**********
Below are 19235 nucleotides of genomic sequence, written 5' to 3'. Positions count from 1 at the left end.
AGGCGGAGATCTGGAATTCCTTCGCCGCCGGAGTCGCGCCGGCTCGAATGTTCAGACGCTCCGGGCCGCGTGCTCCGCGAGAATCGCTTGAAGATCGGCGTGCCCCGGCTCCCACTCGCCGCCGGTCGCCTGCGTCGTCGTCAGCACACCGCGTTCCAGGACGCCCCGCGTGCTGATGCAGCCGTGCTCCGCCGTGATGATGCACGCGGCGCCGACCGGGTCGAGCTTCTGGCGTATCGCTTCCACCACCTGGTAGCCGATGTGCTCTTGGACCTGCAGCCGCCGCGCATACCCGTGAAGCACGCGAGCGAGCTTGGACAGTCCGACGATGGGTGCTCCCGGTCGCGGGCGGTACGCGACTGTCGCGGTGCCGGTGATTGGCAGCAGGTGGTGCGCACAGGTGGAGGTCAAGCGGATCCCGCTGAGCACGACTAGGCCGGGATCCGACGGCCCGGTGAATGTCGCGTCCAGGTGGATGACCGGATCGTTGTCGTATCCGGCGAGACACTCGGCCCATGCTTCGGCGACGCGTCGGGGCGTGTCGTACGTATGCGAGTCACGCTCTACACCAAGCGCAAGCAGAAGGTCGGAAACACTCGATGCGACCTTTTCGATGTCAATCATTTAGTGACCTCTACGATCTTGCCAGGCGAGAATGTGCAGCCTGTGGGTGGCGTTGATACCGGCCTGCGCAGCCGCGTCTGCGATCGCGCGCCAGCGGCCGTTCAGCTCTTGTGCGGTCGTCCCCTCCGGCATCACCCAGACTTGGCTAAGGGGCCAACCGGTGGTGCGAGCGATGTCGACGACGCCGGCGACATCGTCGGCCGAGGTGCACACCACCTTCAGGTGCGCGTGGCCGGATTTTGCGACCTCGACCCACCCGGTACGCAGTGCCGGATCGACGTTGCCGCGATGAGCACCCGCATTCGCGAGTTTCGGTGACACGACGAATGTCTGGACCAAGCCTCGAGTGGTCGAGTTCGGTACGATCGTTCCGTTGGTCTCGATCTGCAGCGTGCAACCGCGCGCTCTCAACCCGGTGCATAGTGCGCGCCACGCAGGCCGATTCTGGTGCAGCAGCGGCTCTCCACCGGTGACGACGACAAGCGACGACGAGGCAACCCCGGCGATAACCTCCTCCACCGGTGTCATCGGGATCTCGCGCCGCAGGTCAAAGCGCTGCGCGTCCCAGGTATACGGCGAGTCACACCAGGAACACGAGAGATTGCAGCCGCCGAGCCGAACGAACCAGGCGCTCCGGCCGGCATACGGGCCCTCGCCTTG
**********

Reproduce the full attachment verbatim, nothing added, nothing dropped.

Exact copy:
Below are 19235 nucleotides of genomic sequence, written 5' to 3'. Positions count from 1 at the left end.
AGGCGGAGATCTGGAATTCCTTCGCCGCCGGAGTCGCGCCGGCTCGAATGTTCAGACGCTCCGGGCCGCGTGCTCCGCGAGAATCGCTTGAAGATCGGCGTGCCCCGGCTCCCACTCGCCGCCGGTCGCCTGCGTCGTCGTCAGCACACCGCGTTCCAGGACGCCCCGCGTGCTGATGCAGCCGTGCTCCGCCGTGATGATGCACGCGGCGCCGACCGGGTCGAGCTTCTGGCGTATCGCTTCCACCACCTGGTAGCCGATGTGCTCTTGGACCTGCAGCCGCCGCGCATACCCGTGAAGCACGCGAGCGAGCTTGGACAGTCCGACGATGGGTGCTCCCGGTCGCGGGCGGTACGCGACTGTCGCGGTGCCGGTGATTGGCAGCAGGTGGTGCGCACAGGTGGAGGTCAAGCGGATCCCGCTGAGCACGACTAGGCCGGGATCCGACGGCCCGGTGAATGTCGCGTCCAGGTGGATGACCGGATCGTTGTCGTATCCGGCGAGACACTCGGCCCATGCTTCGGCGACGCGTCGGGGCGTGTCGTACGTATGCGAGTCACGCTCTACACCAAGCGCAAGCAGAAGGTCGGAAACACTCGATGCGACCTTTTCGATGTCAATCATTTAGTGACCTCTACGATCTTGCCAGGCGAGAATGTGCAGCCTGTGGGTGGCGTTGATACCGGCCTGCGCAGCCGCGTCTGCGATCGCGCGCCAGCGGCCGTTCAGCTCTTGTGCGGTCGTCCCCTCCGGCATCACCCAGACTTGGCTAAGGGGCCAACCGGTGGTGCGAGCGATGTCGACGACGCCGGCGACATCGTCGGCCGAGGTGCACACCACCTTCAGGTGCGCGTGGCCGGATTTTGCGACCTCGACCCACCCGGTACGCAGTGCCGGATCGACGTTGCCGCGATGAGCACCCGCATTCGCGAGTTTCGGTGACACGACGAATGTCTGGACCAAGCCTCGAGTGGTCGAGTTCGGTACGATCGTTCCGTTGGTCTCGATCTGCAGCGTGCAACCGCGCGCTCTCAACCCGGTGCATAGTGCGCGCCACGCAGGCCGATTCTGGTGCAGCAGCGGCTCTCCACCGGTGACGACGACAAGCGACGACGAGGCAACCCCGGCGATAACCTCCTCCACCGGTGTCATCGGGATCTCGCGCCGCAGGTCAAAGCGCTGCGCGTCCCAGGTATACGGCGAGTCACACCAGGAACACGAGAGATTGCAGCCGCCGAGCCGAACGAACCAGGCGCTCCGGCCGGCATACGGGCCCTCGCCTTG